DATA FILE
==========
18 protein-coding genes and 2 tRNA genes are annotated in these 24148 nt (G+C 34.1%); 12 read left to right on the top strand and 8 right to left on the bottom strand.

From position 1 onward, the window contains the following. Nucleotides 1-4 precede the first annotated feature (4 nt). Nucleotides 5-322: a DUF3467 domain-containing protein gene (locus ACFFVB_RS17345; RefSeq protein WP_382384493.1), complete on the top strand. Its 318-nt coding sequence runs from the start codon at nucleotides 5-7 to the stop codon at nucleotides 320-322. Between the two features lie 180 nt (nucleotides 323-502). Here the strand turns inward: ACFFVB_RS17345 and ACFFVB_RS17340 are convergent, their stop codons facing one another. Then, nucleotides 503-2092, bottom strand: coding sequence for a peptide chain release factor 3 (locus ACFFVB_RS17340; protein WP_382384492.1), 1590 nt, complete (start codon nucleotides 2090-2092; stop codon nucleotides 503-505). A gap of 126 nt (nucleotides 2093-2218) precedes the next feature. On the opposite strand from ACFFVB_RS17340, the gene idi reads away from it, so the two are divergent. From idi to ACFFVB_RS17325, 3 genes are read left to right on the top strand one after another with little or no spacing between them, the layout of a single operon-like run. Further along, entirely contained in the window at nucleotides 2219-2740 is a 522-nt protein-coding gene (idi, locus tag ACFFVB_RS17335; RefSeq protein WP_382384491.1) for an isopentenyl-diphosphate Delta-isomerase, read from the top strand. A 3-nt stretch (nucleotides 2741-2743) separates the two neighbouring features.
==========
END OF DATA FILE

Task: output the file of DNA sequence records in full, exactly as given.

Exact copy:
18 protein-coding genes and 2 tRNA genes are annotated in these 24148 nt (G+C 34.1%); 12 read left to right on the top strand and 8 right to left on the bottom strand.

From position 1 onward, the window contains the following. Nucleotides 1-4 precede the first annotated feature (4 nt). Nucleotides 5-322: a DUF3467 domain-containing protein gene (locus ACFFVB_RS17345; RefSeq protein WP_382384493.1), complete on the top strand. Its 318-nt coding sequence runs from the start codon at nucleotides 5-7 to the stop codon at nucleotides 320-322. Between the two features lie 180 nt (nucleotides 323-502). Here the strand turns inward: ACFFVB_RS17345 and ACFFVB_RS17340 are convergent, their stop codons facing one another. Then, nucleotides 503-2092, bottom strand: coding sequence for a peptide chain release factor 3 (locus ACFFVB_RS17340; protein WP_382384492.1), 1590 nt, complete (start codon nucleotides 2090-2092; stop codon nucleotides 503-505). A gap of 126 nt (nucleotides 2093-2218) precedes the next feature. On the opposite strand from ACFFVB_RS17340, the gene idi reads away from it, so the two are divergent. From idi to ACFFVB_RS17325, 3 genes are read left to right on the top strand one after another with little or no spacing between them, the layout of a single operon-like run. Further along, entirely contained in the window at nucleotides 2219-2740 is a 522-nt protein-coding gene (idi, locus tag ACFFVB_RS17335; RefSeq protein WP_382384491.1) for an isopentenyl-diphosphate Delta-isomerase, read from the top strand. A 3-nt stretch (nucleotides 2741-2743) separates the two neighbouring features.